Weather and climate span a continuum of time scales, and forecast information with different lead times are relevant to different sorts of decisions and early-warning In agriculture, for example, a seasonal forecast might inform a crop-planting choice, while sub-monthly forecasts could help irrigation scheduling, pesticide/fertilizer application: both can make a cropping calendar dynamic. In situations where seasonal forecasts are already in use, sub-seasonal ones could be used as updates, such as for end-of-season crop yields. Sub-seasonal forecasts may play an especially important role where initial conditions and intraseasonal oscillation is strong, while seasonal predictability is weak, such as the Indian summer monsoon.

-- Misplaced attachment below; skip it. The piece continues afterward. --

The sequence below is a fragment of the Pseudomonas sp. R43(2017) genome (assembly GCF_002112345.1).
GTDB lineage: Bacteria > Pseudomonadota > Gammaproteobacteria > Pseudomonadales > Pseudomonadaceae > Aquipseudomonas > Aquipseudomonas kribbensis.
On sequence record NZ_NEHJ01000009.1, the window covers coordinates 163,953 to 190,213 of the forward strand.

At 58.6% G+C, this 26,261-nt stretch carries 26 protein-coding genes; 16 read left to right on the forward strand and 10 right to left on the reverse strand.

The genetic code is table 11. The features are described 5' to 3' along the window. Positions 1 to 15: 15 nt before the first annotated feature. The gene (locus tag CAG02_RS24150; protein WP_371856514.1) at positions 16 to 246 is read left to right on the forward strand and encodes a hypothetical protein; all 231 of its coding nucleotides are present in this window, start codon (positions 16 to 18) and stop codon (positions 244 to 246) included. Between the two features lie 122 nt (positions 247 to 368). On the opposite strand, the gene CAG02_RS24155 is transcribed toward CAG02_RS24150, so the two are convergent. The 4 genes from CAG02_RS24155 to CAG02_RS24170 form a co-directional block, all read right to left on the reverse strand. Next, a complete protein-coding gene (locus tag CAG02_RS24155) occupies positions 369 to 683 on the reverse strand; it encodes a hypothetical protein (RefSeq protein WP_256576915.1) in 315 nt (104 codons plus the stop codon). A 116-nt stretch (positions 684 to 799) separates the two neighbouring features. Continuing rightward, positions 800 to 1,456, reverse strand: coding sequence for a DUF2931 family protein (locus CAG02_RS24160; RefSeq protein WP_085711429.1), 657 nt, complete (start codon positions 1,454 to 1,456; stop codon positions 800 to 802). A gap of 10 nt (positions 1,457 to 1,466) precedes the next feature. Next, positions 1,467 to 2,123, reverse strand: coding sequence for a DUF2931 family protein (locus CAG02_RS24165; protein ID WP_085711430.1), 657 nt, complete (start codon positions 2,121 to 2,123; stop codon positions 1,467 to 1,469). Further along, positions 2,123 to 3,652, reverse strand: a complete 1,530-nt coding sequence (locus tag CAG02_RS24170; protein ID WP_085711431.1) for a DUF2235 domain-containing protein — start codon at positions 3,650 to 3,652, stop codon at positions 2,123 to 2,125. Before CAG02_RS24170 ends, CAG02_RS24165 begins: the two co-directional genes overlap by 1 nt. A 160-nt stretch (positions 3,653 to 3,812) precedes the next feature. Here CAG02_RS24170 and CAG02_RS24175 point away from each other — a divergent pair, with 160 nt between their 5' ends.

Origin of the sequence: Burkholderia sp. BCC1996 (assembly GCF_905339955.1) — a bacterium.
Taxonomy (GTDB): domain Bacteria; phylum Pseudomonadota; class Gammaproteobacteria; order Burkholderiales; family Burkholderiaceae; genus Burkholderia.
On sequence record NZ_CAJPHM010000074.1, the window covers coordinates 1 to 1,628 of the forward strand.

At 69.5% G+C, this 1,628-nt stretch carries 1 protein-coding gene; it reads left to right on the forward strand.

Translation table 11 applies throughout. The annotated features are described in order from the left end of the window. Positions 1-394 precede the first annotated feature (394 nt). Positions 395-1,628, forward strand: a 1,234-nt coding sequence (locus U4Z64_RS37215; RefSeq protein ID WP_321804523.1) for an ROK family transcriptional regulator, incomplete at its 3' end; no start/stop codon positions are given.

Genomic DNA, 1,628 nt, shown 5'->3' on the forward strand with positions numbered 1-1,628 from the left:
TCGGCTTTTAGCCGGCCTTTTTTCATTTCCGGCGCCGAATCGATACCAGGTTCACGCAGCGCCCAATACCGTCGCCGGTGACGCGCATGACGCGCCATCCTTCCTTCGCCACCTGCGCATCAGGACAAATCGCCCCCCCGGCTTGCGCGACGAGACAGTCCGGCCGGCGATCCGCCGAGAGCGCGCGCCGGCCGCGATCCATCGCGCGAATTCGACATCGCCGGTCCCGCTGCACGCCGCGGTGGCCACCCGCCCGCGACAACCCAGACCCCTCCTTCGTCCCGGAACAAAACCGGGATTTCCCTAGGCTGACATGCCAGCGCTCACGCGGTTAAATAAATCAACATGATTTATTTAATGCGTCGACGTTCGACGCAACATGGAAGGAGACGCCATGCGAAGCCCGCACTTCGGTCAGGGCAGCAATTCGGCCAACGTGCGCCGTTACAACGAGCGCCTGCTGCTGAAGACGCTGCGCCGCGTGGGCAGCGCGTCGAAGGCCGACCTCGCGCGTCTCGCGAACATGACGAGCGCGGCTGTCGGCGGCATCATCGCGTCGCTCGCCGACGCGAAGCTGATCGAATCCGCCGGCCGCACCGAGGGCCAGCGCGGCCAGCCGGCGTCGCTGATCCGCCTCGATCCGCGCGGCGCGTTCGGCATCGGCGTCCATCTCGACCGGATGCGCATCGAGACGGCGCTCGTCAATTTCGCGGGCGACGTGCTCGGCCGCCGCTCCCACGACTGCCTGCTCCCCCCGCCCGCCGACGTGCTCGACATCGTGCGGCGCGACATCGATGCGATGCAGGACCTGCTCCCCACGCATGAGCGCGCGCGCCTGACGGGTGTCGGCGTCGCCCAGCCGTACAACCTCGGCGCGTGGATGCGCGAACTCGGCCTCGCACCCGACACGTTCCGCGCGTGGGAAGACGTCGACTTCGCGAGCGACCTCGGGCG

Distribution of risk and opportunity
Risk analysis Input supply management Farmer advisories Food security early warning, planning Trade planning, strategic imports Insurance evaluation, payout Insurance contract design APPLICATION The agricultural risk & planning calendar Time of year Uncertainty (e.g., RMSEP) seasonal forecast planting marketing harvest anthesis growing season EVENT J. Hansen et al. (IRI)
Rice-planting area in Indramayu, Java Start of planting changes from time to time, in planting season 97/98, start of planting delayed 1 month due to delay onset of rainfall, increasing drought risk for the second crop, except in La-Nina years Source: Boer et al. (2004) Rainfall (mm) Planting Area (ha) rice Fallow Cropping Pattern